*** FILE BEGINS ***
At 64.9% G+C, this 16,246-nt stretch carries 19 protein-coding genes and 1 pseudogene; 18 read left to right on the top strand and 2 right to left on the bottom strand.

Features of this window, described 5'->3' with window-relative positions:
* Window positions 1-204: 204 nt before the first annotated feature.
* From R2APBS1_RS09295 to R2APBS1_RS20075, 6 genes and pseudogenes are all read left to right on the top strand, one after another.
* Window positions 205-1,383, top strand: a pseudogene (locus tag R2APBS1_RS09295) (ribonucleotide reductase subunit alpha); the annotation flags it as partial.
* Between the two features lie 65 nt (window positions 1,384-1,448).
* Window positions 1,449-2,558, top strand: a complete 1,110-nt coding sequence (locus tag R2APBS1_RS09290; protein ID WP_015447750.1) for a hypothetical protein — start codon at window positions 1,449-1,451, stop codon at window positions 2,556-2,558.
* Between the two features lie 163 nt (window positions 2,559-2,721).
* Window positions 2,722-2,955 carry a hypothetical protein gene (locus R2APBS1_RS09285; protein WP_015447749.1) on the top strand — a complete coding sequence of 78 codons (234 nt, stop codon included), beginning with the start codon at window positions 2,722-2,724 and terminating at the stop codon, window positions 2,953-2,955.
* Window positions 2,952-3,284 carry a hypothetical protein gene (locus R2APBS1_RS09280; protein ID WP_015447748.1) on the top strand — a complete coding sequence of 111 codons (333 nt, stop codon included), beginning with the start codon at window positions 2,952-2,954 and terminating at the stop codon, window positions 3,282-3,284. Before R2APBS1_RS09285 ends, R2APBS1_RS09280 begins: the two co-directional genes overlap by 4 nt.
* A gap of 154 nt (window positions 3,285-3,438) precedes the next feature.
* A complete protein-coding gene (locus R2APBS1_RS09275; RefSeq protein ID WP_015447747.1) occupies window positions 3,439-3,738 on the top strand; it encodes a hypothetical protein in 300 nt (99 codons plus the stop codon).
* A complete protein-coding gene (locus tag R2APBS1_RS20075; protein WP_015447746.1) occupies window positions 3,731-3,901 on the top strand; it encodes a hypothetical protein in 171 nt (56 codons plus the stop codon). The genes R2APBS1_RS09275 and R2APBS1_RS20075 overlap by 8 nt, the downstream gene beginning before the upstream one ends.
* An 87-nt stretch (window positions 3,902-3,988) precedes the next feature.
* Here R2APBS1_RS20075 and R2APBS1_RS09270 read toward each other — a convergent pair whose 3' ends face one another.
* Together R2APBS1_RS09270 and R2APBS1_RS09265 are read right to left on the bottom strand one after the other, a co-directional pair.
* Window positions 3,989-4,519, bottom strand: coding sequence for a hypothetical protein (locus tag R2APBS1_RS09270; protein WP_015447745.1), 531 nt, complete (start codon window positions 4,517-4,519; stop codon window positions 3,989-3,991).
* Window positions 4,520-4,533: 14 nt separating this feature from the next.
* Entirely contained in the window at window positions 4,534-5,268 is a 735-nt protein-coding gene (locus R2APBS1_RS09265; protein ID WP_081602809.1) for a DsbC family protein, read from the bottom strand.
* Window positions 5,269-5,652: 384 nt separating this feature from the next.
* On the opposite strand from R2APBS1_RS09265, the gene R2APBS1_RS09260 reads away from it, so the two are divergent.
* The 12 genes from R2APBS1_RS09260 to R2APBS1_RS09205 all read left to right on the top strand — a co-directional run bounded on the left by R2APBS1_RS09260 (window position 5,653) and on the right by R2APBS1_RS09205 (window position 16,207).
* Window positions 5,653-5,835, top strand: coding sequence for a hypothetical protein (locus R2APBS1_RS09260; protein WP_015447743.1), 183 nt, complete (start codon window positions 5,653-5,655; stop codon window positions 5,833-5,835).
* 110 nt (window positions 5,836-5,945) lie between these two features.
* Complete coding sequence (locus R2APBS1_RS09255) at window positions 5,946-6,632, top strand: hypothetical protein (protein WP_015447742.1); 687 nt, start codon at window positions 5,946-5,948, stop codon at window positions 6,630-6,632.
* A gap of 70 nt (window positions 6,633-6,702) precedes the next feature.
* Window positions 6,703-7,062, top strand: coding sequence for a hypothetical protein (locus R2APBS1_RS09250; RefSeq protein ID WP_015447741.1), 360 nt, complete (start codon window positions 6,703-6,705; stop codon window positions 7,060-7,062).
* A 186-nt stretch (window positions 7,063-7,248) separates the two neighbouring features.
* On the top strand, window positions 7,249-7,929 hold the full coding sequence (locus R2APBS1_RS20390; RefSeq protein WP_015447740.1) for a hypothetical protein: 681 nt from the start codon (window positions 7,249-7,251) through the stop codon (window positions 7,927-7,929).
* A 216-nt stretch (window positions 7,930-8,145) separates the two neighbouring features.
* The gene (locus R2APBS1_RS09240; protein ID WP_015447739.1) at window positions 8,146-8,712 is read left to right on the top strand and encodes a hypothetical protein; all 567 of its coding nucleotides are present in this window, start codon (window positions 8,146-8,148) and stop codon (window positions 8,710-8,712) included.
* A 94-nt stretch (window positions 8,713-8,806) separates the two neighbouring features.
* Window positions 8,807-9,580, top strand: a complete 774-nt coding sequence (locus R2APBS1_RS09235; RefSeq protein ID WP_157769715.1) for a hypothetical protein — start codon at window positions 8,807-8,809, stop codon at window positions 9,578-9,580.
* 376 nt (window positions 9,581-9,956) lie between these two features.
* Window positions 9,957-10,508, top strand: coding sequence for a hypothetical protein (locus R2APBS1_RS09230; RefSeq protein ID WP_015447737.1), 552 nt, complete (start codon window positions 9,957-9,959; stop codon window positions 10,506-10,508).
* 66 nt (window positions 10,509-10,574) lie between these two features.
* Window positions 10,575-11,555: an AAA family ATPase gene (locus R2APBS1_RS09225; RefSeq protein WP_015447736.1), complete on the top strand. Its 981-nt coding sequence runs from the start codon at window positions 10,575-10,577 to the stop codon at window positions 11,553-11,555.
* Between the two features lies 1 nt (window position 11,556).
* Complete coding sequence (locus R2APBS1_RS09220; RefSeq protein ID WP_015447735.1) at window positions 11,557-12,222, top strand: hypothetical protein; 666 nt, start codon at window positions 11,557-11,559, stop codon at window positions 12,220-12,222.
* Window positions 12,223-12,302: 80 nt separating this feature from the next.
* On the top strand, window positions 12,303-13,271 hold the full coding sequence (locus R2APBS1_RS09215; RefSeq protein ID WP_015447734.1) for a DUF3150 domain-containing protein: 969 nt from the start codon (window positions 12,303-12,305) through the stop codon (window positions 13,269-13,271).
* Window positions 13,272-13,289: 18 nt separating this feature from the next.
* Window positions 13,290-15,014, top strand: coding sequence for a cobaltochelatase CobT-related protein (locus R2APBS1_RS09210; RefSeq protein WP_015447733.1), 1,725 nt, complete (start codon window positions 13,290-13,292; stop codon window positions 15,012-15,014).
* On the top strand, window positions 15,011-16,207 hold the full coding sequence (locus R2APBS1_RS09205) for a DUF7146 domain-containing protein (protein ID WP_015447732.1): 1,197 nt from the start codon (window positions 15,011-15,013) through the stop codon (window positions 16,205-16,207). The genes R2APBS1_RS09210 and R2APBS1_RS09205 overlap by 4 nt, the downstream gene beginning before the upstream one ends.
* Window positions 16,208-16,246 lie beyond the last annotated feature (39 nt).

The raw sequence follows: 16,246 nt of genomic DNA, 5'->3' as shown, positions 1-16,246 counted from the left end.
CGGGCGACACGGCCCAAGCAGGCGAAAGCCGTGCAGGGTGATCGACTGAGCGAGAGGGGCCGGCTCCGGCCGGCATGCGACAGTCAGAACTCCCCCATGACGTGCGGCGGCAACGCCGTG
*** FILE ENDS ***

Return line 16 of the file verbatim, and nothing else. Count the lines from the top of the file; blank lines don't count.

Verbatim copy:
* Together R2APBS1_RS09270 and R2APBS1_RS09265 are read right to left on the bottom strand one after the other, a co-directional pair.